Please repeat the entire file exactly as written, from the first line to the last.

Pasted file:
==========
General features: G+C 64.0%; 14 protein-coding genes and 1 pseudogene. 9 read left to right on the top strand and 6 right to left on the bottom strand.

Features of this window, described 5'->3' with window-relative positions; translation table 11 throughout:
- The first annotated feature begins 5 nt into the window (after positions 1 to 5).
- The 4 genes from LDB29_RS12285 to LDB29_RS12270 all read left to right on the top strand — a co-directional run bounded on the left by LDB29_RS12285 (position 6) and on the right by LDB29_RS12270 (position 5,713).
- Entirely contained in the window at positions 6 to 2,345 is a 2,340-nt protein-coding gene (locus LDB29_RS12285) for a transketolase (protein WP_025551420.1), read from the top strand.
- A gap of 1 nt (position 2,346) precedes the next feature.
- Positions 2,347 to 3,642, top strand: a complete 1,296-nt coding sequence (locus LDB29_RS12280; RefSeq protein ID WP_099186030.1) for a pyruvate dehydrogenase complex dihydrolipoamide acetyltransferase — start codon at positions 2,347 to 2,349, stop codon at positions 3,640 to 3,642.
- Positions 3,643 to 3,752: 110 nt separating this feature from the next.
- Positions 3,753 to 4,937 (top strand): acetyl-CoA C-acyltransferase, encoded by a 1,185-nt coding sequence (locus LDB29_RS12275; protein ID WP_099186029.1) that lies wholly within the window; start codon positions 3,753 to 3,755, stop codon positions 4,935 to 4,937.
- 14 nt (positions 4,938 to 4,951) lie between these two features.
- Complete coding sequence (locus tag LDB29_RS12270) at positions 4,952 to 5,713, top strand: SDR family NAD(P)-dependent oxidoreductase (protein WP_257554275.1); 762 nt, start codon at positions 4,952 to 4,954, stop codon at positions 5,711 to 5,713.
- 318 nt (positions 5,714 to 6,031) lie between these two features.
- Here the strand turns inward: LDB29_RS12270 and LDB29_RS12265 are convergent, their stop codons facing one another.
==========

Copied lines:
General features: G+C 64.0%; 14 protein-coding genes and 1 pseudogene. 9 read left to right on the top strand and 6 right to left on the bottom strand.

Features of this window, described 5'->3' with window-relative positions; translation table 11 throughout:
- The first annotated feature begins 5 nt into the window (after positions 1 to 5).
- The 4 genes from LDB29_RS12285 to LDB29_RS12270 all read left to right on the top strand — a co-directional run bounded on the left by LDB29_RS12285 (position 6) and on the right by LDB29_RS12270 (position 5,713).
- Entirely contained in the window at positions 6 to 2,345 is a 2,340-nt protein-coding gene (locus LDB29_RS12285) for a transketolase (protein WP_025551420.1), read from the top strand.
- A gap of 1 nt (position 2,346) precedes the next feature.
- Positions 2,347 to 3,642, top strand: a complete 1,296-nt coding sequence (locus LDB29_RS12280; RefSeq protein ID WP_099186030.1) for a pyruvate dehydrogenase complex dihydrolipoamide acetyltransferase — start codon at positions 2,347 to 2,349, stop codon at positions 3,640 to 3,642.
- Positions 3,643 to 3,752: 110 nt separating this feature from the next.
- Positions 3,753 to 4,937 (top strand): acetyl-CoA C-acyltransferase, encoded by a 1,185-nt coding sequence (locus LDB29_RS12275; protein ID WP_099186029.1) that lies wholly within the window; start codon positions 3,753 to 3,755, stop codon positions 4,935 to 4,937.
- 14 nt (positions 4,938 to 4,951) lie between these two features.
- Complete coding sequence (locus tag LDB29_RS12270) at positions 4,952 to 5,713, top strand: SDR family NAD(P)-dependent oxidoreductase (protein WP_257554275.1); 762 nt, start codon at positions 4,952 to 4,954, stop codon at positions 5,711 to 5,713.
- 318 nt (positions 5,714 to 6,031) lie between these two features.
- Here the strand turns inward: LDB29_RS12270 and LDB29_RS12265 are convergent, their stop codons facing one another.